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FACULTY PROFILE

Zelda Harris: Community collaborator

Zelda Harris, Associate Dean of Academic Affairs, focuses her scholarship on trial advocacy, domestic violence law, and child and family law. A Mary Ann G. McMorrow Professor of Law and director of the Dan K. Webb Center for Advocacy, Harris has also held a leadership role with the National Institute for Trial Advocacy (NITA), where she provides advocacy training to young attorneys.

What do you like best about Loyola?
Loyola truly embraces its heritage, mission, and commitment to providing a broad community of students and professionals access to higher education. Using education as a tool in service to others rings particularly true at the School of Law. I am proud to be a part of an institution that continually strives and evaluates how to best meet its stated goals and aspirations.  

What advice do you have for those who are considering law school?
There is no better time in modern history to attend law school than now. We are at the precipice of historical change in this country and around the world. Lawyers are in a unique position to set the pace for change through advocacy, problem solving, and civil public engagement and discourse. The challenges are great for future lawyers to guide our country forward using the rule of law to denounce racism and bias, to promote universal fairness among our many different constituencies, and to advance the benefits of inclusivity.   

Last fall Loyola welcomed the most diverse first-year law class in the school’s history. What is the School of Law doing to nurture a more diverse, inclusive, and welcoming community?    
The School of Law collaborates as a community to ensure we provide a welcoming and inclusive environment for all students. We’re continually evaluating the culture and climate to eliminate racism and bias, and we’ve recently established a new core curriculum to address the professional and moral obligation of lawyers and law students. In addition, we are updating established protocol for addressing incidents of harm in our community. We are well situated in Chicago to promote and sponsor programs, seminars, conferences, and dialogue on issues of race, sex, religion, national origin, ethnicity, disability, age, sexual orientation, gender identity, and marital and socioeconomic status as they relate to the practice of law.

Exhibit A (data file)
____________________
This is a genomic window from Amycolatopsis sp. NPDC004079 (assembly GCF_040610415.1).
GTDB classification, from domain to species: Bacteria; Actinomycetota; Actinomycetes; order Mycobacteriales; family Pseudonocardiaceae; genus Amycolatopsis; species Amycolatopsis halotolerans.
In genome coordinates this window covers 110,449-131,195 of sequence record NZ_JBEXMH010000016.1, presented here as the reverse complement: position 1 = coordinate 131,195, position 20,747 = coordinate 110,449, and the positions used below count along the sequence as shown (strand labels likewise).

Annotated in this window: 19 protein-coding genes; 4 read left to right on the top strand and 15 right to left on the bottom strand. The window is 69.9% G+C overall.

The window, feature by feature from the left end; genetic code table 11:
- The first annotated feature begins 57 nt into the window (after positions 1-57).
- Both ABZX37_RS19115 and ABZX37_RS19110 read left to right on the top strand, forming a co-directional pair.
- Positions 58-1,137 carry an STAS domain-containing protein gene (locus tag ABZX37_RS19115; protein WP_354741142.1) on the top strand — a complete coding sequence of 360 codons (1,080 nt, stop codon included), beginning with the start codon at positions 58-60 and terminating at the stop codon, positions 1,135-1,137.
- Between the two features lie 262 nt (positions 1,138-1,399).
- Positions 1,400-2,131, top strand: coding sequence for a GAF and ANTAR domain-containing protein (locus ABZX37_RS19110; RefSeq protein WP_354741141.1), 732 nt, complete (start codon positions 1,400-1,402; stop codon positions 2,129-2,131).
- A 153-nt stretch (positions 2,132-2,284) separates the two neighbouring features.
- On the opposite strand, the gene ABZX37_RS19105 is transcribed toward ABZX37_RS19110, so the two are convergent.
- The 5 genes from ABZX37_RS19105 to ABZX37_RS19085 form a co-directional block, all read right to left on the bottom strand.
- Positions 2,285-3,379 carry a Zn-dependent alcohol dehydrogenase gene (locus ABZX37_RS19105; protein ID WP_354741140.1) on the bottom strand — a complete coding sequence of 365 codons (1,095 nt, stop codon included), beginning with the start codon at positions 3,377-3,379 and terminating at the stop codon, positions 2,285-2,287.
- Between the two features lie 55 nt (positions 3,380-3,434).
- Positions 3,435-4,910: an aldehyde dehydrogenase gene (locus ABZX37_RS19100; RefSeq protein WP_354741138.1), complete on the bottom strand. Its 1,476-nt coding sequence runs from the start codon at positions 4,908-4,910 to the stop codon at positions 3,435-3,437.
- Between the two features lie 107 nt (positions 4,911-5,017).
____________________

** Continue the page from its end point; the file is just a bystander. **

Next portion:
There is no better time in modern history to attend law school than now...Lawyers are in a unique position to set the pace for change through advocacy, problem solving, and civil public engagement and discourse.

Loyola was ranked 10th in the country in trial advocacy by U.S. News & World Report in March 2018. How does Loyola prepare students to become effective and ethical advocates?
Loyola’s comprehensive program and curriculum in advocacy prepares students for careers as trial attorneys, appellate advocates, and dispute resolution specialists. The national and international success of our students in moot court, mock trial, and dispute resolution competitions is supported by a strong foundation in our evidence, trial practice, advanced advocacy writing and dispute resolution courses. Many students are attracted to Loyola based this strength and by the chance to work alongside highly regarded and accomplished faculty, practitioners, and judges who volunteer tireless hours to train our students.

You have maintained a leadership role over the years with NITA. Why is continuing legal education important for lawyers?
The professional development programs sponsored by NITA are premier training workshops for attorneys seeking to hone and perfect their craft as advocates. It has been a privilege to be a member of the NITA faculty for the last twenty years. I have learned through my experiences training lawyers across our country and abroad that the tools of persuasion are universal, but the manner in which those tools are used is as varied and diverse as each individual advocate.

When you’re not working, what do you like to do most?
My family is most important. I enjoy all manner of adventure with my husband and two sons. We recently returned from a trip to Dar es Salaam, Tanzania, where we swam in the Indian Ocean, ate barbeque on Coco beach, and were amazed by the majesty of a lioness and her cubs in Mkumi Park.

34%

are students of color

21-52

age range

34

states represented

*all stats for the 2017 incoming class.


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Dan K. Webb Center for Advocacy The Dan K. Webb Center for Advocacy supports a wide-ranging curriculum in trial advocacy, appellate advocacy, and dispute resolution.  With over 100 students competing on advocacy teams each academic year and 200+ talented attorneys volunteering as coaches, see why Loyola graduates are among the most effective trial, appellate, and dispute resolution lawyers in Chicago and across the country. Learn More